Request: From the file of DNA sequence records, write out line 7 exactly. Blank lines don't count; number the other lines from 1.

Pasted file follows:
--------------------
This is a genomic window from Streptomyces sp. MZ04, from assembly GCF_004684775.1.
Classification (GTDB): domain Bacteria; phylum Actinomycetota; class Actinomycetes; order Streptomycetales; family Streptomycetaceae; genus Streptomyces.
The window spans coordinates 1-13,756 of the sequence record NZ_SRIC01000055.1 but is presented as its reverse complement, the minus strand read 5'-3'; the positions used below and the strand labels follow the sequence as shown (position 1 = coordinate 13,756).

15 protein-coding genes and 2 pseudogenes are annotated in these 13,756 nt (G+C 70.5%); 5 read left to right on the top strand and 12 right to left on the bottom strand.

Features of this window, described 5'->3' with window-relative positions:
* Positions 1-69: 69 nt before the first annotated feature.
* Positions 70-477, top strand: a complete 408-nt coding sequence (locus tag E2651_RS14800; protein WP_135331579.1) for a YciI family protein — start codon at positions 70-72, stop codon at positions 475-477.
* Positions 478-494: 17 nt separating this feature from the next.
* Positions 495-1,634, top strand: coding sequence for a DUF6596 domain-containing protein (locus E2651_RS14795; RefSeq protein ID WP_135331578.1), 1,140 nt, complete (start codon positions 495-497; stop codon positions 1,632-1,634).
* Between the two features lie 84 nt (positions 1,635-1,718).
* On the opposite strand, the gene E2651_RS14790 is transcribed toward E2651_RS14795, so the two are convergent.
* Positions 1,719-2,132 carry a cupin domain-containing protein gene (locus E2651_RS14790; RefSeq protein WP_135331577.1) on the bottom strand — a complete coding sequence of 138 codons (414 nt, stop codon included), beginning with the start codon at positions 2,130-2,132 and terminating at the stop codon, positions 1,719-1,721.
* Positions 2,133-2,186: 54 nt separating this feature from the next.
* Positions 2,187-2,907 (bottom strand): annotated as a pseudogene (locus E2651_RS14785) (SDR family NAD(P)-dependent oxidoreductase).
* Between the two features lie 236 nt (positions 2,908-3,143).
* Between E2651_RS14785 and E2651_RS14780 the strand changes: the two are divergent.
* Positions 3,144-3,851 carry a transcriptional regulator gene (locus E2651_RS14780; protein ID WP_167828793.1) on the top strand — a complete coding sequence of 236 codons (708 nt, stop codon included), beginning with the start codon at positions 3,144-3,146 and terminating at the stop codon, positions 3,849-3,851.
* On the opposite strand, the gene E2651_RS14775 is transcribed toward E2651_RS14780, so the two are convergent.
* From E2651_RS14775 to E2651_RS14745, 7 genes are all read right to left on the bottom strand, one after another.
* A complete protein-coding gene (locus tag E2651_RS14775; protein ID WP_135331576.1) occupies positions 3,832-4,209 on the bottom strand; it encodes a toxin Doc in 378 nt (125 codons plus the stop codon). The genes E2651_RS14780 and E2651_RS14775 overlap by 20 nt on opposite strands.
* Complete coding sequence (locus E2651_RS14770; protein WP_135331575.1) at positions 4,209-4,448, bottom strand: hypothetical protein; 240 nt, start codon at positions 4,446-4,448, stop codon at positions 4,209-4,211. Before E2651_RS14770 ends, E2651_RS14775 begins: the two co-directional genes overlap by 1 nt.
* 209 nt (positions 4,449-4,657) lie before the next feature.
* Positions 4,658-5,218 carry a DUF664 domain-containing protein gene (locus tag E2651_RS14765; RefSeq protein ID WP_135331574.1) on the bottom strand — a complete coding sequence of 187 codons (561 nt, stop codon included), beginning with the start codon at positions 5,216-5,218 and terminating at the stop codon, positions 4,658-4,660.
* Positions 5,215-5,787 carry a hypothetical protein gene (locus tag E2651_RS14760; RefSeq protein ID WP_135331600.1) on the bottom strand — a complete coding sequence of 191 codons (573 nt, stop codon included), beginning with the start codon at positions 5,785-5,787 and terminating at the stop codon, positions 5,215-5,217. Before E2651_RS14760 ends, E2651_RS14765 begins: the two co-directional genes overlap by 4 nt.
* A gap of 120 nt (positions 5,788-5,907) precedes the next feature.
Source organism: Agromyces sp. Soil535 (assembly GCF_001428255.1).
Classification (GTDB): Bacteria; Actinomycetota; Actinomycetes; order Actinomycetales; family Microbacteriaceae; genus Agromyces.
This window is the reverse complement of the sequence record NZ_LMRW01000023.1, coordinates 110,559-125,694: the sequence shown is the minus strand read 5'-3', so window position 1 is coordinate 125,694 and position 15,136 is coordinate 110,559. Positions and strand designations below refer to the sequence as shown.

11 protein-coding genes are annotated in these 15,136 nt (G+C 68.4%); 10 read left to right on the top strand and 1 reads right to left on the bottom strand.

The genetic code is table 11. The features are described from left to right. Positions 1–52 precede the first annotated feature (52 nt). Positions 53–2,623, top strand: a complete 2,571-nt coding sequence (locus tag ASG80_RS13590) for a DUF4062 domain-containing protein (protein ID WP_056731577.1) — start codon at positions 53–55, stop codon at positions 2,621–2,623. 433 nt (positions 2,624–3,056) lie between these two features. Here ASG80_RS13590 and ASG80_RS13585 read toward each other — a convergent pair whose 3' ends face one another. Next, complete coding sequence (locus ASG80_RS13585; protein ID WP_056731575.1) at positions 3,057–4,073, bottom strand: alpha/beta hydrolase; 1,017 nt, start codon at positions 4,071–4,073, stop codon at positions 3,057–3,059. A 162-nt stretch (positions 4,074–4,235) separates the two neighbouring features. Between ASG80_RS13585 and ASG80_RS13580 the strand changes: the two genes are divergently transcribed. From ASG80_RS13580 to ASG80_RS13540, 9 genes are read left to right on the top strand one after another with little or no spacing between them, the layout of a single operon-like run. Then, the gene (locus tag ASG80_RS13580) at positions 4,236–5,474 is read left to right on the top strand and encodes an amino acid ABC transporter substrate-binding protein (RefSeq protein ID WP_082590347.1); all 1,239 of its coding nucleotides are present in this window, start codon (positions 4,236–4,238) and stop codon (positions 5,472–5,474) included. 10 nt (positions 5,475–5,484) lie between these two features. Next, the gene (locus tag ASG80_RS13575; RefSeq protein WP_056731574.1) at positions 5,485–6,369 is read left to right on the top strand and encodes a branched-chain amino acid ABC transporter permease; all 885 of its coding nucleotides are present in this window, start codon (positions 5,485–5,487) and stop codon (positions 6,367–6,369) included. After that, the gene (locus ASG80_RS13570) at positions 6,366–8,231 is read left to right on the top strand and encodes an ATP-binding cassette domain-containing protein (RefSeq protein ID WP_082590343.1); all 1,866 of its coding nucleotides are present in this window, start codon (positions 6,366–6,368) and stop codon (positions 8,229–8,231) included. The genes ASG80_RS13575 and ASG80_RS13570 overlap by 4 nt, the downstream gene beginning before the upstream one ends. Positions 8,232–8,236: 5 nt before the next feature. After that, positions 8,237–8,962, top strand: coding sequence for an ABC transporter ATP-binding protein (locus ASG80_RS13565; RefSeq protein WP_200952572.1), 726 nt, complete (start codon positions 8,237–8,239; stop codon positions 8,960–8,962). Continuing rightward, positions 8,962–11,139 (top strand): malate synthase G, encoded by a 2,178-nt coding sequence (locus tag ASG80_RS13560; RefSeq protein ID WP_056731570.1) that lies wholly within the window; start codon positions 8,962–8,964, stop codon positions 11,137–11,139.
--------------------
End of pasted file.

* Positions 70-477, top strand: a complete 408-nt coding sequence (locus tag E2651_RS14800; protein WP_135331579.1) for a YciI family protein — start codon at positions 70-72, stop codon at positions 475-477.